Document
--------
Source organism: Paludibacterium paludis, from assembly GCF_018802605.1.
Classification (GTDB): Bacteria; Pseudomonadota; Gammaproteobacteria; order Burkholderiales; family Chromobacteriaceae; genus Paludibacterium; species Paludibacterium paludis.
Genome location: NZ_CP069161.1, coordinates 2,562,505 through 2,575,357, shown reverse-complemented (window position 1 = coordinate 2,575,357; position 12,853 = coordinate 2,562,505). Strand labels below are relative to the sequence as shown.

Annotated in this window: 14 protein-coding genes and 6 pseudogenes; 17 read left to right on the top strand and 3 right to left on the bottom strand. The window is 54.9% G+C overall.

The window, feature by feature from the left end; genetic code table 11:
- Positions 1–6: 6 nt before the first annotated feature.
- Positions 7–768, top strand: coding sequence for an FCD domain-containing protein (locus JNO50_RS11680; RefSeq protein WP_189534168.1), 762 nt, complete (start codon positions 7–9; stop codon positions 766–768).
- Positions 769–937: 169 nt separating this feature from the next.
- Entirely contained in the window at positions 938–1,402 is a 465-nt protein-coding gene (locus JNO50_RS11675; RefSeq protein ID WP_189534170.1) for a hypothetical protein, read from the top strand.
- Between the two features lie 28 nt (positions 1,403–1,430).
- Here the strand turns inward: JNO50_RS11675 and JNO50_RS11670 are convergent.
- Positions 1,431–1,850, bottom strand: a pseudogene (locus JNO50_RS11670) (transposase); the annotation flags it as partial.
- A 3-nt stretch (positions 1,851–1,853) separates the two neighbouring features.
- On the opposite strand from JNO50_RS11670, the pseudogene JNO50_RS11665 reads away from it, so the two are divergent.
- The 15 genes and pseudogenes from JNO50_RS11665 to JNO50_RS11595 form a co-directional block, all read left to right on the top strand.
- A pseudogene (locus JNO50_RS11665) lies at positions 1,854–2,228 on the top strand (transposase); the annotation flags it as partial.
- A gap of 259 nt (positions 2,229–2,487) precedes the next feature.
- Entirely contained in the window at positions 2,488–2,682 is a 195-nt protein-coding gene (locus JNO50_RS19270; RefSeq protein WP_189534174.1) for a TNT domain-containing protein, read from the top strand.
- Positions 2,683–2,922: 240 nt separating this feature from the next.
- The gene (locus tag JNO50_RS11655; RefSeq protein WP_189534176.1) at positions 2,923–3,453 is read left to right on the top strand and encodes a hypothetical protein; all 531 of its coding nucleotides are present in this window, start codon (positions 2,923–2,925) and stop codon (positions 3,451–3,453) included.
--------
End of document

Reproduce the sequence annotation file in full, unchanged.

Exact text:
Source organism: Paludibacterium paludis, from assembly GCF_018802605.1.
Classification (GTDB): Bacteria; Pseudomonadota; Gammaproteobacteria; order Burkholderiales; family Chromobacteriaceae; genus Paludibacterium; species Paludibacterium paludis.
Genome location: NZ_CP069161.1, coordinates 2,562,505 through 2,575,357, shown reverse-complemented (window position 1 = coordinate 2,575,357; position 12,853 = coordinate 2,562,505). Strand labels below are relative to the sequence as shown.

Annotated in this window: 14 protein-coding genes and 6 pseudogenes; 17 read left to right on the top strand and 3 right to left on the bottom strand. The window is 54.9% G+C overall.

The window, feature by feature from the left end; genetic code table 11:
- Positions 1–6: 6 nt before the first annotated feature.
- Positions 7–768, top strand: coding sequence for an FCD domain-containing protein (locus JNO50_RS11680; RefSeq protein WP_189534168.1), 762 nt, complete (start codon positions 7–9; stop codon positions 766–768).
- Positions 769–937: 169 nt separating this feature from the next.
- Entirely contained in the window at positions 938–1,402 is a 465-nt protein-coding gene (locus JNO50_RS11675; RefSeq protein ID WP_189534170.1) for a hypothetical protein, read from the top strand.
- Between the two features lie 28 nt (positions 1,403–1,430).
- Here the strand turns inward: JNO50_RS11675 and JNO50_RS11670 are convergent.
- Positions 1,431–1,850, bottom strand: a pseudogene (locus JNO50_RS11670) (transposase); the annotation flags it as partial.
- A 3-nt stretch (positions 1,851–1,853) separates the two neighbouring features.
- On the opposite strand from JNO50_RS11670, the pseudogene JNO50_RS11665 reads away from it, so the two are divergent.
- The 15 genes and pseudogenes from JNO50_RS11665 to JNO50_RS11595 form a co-directional block, all read left to right on the top strand.
- A pseudogene (locus JNO50_RS11665) lies at positions 1,854–2,228 on the top strand (transposase); the annotation flags it as partial.
- A gap of 259 nt (positions 2,229–2,487) precedes the next feature.
- Entirely contained in the window at positions 2,488–2,682 is a 195-nt protein-coding gene (locus JNO50_RS19270; RefSeq protein WP_189534174.1) for a TNT domain-containing protein, read from the top strand.
- Positions 2,683–2,922: 240 nt separating this feature from the next.
- The gene (locus tag JNO50_RS11655; RefSeq protein WP_189534176.1) at positions 2,923–3,453 is read left to right on the top strand and encodes a hypothetical protein; all 531 of its coding nucleotides are present in this window, start codon (positions 2,923–2,925) and stop codon (positions 3,451–3,453) included.